Priscilla J. Austin has been in training as a CIA agent since returning from her first time in Africa in the summer of 1986. Apart from continuing her public relations consultancy, "an excellent cover," her supervisor notes, she still has no notion of what the agency wants her to do. Meanwhile, her public profile as "an ordinary woman makes good" has been enhanced by her work as spokesperson for the Bernhardts of Bow Lake and her work with the Hollingsworth Presidential Election Campaign. But Priscilla does have her foibles-her tendency to be unpredictable and her phobias-which could threaten the success of any mission. Regardless, agency officials know that only someone of Priscilla's particular personality and individual characteristics can complete the impending mission successfully. Even so, they give her a dry run.
The opening scene is of Priscilla starting her regularly scheduled meeting with the Bernhardt Foundation for Boarding Schools for Zimbabwean and South African Girls. She is at a conference center in Harare, where, before long, the ceiling caves in, and some mysterious-looking men drop down into the room, clinging onto ropes. The men are not there to rescue her, either. While Priscilla takes cover under the conference table, she reminisces about how she got there in the first place.
On the heels of her wedding, she'd been contacted for her first assignment "in service to her country." Her trial run was to deliver an official sealed envelope to the emirs in the United Arab Emirates. Apart from proving herself to the CIA, she'd also wanted to shake off pressure from her forthcoming wedding, which was less than a week away.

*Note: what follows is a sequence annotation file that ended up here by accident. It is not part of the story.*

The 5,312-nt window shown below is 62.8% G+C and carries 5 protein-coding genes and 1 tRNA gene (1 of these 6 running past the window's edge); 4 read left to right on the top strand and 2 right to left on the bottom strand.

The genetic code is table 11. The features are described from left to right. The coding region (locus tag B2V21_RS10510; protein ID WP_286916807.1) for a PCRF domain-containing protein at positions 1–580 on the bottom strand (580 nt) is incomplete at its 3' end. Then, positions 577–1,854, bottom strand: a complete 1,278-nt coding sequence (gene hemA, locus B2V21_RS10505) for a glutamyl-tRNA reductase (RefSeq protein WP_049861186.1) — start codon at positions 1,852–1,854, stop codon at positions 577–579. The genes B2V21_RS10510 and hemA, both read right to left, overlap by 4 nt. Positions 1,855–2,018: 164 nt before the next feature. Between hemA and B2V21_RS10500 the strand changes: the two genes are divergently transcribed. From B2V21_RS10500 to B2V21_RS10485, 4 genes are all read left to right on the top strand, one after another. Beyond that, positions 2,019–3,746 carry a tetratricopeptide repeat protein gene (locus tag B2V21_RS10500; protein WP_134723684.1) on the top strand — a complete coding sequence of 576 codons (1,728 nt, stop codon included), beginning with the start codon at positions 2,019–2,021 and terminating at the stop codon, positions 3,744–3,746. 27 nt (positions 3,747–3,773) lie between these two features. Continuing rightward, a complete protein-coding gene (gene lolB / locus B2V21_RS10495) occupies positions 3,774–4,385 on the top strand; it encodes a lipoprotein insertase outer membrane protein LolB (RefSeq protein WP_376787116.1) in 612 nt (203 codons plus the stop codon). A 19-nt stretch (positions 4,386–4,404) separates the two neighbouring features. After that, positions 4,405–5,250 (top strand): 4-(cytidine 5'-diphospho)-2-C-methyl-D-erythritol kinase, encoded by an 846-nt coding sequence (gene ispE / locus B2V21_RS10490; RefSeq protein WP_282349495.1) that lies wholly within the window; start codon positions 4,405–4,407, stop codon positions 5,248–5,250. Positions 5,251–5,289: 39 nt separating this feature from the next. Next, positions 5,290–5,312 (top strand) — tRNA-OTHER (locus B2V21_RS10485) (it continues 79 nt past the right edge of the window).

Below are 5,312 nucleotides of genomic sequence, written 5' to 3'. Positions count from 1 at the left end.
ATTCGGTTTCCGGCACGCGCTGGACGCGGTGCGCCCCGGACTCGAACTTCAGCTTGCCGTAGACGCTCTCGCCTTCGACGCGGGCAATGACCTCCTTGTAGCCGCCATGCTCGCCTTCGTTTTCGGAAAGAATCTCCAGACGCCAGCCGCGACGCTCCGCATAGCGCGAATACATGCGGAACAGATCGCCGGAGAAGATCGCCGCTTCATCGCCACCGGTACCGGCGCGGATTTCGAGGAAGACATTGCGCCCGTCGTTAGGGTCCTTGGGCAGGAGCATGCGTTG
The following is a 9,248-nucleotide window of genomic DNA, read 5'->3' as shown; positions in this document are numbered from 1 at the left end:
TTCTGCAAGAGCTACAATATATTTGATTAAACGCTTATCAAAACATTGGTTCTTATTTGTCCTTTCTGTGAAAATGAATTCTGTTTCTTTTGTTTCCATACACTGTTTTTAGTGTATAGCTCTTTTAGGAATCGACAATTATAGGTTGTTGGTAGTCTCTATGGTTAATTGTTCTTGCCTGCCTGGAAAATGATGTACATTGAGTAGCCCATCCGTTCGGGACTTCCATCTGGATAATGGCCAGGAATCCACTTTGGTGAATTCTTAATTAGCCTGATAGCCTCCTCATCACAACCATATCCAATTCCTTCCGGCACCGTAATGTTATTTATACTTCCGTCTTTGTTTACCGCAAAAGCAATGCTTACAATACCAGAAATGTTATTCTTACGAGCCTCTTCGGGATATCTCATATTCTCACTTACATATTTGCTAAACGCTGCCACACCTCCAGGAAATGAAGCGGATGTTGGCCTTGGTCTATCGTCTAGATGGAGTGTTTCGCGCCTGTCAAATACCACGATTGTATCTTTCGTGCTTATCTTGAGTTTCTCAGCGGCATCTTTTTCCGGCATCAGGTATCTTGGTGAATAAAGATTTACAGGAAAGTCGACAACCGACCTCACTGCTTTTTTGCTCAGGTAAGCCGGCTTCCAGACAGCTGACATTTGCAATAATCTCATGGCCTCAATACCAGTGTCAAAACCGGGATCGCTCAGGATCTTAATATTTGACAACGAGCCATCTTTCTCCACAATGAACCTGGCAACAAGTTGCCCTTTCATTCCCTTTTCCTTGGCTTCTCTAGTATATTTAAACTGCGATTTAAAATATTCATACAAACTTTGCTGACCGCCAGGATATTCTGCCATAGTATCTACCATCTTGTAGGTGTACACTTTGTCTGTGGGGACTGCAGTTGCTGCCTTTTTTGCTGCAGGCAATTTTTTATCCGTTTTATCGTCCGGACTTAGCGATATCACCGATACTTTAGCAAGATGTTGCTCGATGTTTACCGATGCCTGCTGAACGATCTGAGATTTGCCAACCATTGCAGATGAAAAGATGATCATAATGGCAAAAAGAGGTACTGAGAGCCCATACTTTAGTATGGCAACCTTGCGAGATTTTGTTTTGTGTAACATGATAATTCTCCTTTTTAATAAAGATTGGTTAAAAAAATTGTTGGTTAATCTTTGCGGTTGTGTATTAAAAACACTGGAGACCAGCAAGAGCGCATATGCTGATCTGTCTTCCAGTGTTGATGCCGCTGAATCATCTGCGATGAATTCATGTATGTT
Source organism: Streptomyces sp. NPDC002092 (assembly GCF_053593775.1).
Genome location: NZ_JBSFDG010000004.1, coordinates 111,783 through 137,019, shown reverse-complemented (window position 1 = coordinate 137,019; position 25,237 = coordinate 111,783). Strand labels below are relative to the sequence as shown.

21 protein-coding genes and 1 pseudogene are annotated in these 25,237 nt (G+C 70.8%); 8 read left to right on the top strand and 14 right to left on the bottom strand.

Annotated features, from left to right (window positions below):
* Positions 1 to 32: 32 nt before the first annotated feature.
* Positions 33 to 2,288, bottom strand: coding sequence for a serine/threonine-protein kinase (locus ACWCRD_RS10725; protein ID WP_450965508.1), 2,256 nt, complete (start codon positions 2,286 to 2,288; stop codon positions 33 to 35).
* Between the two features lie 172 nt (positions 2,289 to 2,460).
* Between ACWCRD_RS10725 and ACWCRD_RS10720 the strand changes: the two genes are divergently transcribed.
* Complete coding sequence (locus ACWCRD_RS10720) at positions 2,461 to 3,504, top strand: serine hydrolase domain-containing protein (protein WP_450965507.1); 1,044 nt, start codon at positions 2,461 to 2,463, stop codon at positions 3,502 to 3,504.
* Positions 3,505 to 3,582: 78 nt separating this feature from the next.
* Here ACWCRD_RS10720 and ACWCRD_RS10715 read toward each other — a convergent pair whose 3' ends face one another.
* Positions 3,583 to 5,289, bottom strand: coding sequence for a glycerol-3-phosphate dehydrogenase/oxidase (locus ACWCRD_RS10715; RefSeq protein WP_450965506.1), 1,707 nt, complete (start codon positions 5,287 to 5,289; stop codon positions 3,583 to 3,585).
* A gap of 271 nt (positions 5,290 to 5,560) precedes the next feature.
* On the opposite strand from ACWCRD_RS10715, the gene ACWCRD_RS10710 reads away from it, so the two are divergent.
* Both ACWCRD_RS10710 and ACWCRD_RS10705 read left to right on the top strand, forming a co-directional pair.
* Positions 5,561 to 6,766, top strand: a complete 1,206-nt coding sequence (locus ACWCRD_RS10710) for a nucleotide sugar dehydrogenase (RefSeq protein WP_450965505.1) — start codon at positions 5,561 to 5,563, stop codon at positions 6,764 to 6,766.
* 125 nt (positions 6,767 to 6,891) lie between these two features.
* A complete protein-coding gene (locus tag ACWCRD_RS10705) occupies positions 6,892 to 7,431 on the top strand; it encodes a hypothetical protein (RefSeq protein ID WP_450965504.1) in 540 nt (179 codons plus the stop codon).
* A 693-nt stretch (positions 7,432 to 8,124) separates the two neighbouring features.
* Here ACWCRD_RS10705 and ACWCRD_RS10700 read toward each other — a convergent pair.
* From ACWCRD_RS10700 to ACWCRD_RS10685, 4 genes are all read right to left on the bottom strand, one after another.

Despite a bout with one of her phobia, her courier mission had been a success. She then led the top-of-the-line to be the special envoy. It was then that she'd headed off to Harare to conduct the board meeting, when onboard her flight she learned, for the first time, what the CIA had wanted of her as a special envoy. She hadn't even minded dumping her husband for the trip, which proved how hardcore she was. And although her first experience in the region had made her a heroine, she was wholly unaware that remnants of the South African Nationalists Movement's Patrol Guard-the enforcement arm of the gazillion-dollar diamond, gold, and platinum conglomerate-still existed.
But, unexpectedly, her trip to Harare had been put off. It was time to initiate her special envoy mission, and it was clear that she had been surprised by it, too, and so soon.
Nevertheless, as Priscilla prepared to meet with the first delegation, no one could have prepared her for what so easily could have aborted the mission. One can feel her disbelief when Abdul-Hakim approaches her in an "uncharacteristic manner." Yet, she pushes past her pain and moves forward with the meeting as if nothing had ever even happened. It was then that she'd resumed her trip to Harare.
So it had been after starting her board meeting at the conference center in Harare that things had begun to fall apart, literally. When the ceiling in the conference room caved in, this time, unlike her experience with Abdul-Hakim, Priscilla declares, "I'll be damned if I'm the damsel in distress." Henceforth, there is no letting up; so, too, does Priscilla's ability to fend for herself.
Along the way, from Harare to Amman-her final destination, Priscilla tackles gruesome circumstances. At the same time, a special ops' unit of the CIA engages the very terrorists that are trying to obstruct her mission.
Although Special Envoy 1 can be read as a standalone, it might be useful first to read the trilogy that precedes it: Priscilla Engaging in the Game of Politics, Mystery in Harare, and Three Metal Pellets.